Research: Rhinoceros beetles and dung beetles use the same genes to form their elaborate horns —



Horns have evolved independently multiple times in scarab beetles, but distantly related species have made use of the same genetic toolkit to grow these prominent structures, according to a study publishing October 4, 2018 in the open-access journal PLOS Genetics by Teruyuki Niimi at the National Institute for Basic Biology in Okazaki, Japan, and colleagues.

There are over 35,000 species of scarab beetle (Scarabaeidae), and many scarab beetles grow horns on the head and/or upper body. Horns are considered to be independent radiation in rhinoceros beetles and their distant relatives dung beetles. Rhinoceros beetles include some of the largest insect species on earth, such as the famous Atlas and Hercules beetles. To investigate the genetic mechanisms that control horn development in these distant groups, the team examined gene expression and function in early horn cells in developing larvae of the Japanese rhinoceros beetle (Trypoxylus dichotomus), and compared this with published data for dung beetles.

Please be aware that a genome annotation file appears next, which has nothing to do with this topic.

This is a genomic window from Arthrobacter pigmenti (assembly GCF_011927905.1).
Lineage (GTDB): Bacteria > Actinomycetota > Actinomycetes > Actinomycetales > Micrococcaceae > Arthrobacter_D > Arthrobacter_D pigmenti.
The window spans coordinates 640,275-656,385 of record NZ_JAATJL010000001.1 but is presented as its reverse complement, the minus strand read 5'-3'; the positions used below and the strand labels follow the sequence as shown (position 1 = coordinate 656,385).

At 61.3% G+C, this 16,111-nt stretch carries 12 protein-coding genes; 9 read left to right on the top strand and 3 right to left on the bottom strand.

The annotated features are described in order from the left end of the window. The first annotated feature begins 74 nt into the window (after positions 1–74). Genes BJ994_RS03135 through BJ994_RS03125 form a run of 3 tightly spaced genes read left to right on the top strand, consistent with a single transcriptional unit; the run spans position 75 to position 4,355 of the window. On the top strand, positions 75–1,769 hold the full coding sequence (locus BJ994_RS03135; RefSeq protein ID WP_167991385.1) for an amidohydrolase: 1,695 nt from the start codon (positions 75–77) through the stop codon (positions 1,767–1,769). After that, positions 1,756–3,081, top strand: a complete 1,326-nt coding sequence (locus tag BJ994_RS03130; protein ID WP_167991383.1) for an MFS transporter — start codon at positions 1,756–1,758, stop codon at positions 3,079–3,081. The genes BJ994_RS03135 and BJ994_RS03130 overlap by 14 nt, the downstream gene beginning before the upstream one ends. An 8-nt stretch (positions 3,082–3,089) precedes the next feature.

From the high-throughput sequence analysis, they identified 49 genes that indicated possible involvement in horn development of the rhinoceros beetle, and used RNA interference to deactivate each gene to measure the effect on adult horn size and shape. Eleven genes expressed during larval development showed measureable effects on horn formation in the rhinoceros beetle. They found that these eleven genes include head and appendage patterning genes, and the same category of genes have also been linked to horn development in dung beetles. The results suggest that (1) horns developmentally derive from the similar head regions, and that (2) the same set of ancestral genes were co-opted repeatedly in distinctly originated horns between rhinoceros and dung beetles. This study reveals deep parallels in development between independently evolved horns, but it is also possible that the ancestor of the Scarabaeidae family had horns that were subsequently lost in the evolution of the majority of modern scarab beetles. A wider taxon-sampling is required to clarify whether horns originate single or multiple times, and this study provides a promising way to discover horn formation genes in a species.

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